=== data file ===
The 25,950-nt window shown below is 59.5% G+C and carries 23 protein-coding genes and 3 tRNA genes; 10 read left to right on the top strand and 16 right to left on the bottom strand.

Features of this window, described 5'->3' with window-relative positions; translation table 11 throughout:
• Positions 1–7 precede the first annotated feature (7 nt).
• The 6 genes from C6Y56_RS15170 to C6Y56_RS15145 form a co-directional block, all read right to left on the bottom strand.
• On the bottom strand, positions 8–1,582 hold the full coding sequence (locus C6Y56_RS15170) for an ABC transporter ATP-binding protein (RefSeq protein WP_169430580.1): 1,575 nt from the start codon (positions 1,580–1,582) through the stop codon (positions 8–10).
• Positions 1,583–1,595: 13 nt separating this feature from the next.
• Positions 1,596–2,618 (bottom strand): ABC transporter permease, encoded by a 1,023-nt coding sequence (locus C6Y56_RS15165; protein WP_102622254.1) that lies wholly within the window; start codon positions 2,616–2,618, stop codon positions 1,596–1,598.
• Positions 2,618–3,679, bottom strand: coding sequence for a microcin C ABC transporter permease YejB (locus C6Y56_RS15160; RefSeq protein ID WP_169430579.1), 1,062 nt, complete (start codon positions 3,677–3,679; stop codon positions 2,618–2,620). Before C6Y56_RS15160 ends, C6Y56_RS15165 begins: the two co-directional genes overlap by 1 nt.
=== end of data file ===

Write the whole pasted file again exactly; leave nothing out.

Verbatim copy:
The 25,950-nt window shown below is 59.5% G+C and carries 23 protein-coding genes and 3 tRNA genes; 10 read left to right on the top strand and 16 right to left on the bottom strand.

Features of this window, described 5'->3' with window-relative positions; translation table 11 throughout:
• Positions 1–7 precede the first annotated feature (7 nt).
• The 6 genes from C6Y56_RS15170 to C6Y56_RS15145 form a co-directional block, all read right to left on the bottom strand.
• On the bottom strand, positions 8–1,582 hold the full coding sequence (locus C6Y56_RS15170) for an ABC transporter ATP-binding protein (RefSeq protein WP_169430580.1): 1,575 nt from the start codon (positions 1,580–1,582) through the stop codon (positions 8–10).
• Positions 1,583–1,595: 13 nt separating this feature from the next.
• Positions 1,596–2,618 (bottom strand): ABC transporter permease, encoded by a 1,023-nt coding sequence (locus C6Y56_RS15165; protein WP_102622254.1) that lies wholly within the window; start codon positions 2,616–2,618, stop codon positions 1,596–1,598.
• Positions 2,618–3,679, bottom strand: coding sequence for a microcin C ABC transporter permease YejB (locus C6Y56_RS15160; RefSeq protein ID WP_169430579.1), 1,062 nt, complete (start codon positions 3,677–3,679; stop codon positions 2,618–2,620). Before C6Y56_RS15160 ends, C6Y56_RS15165 begins: the two co-directional genes overlap by 1 nt.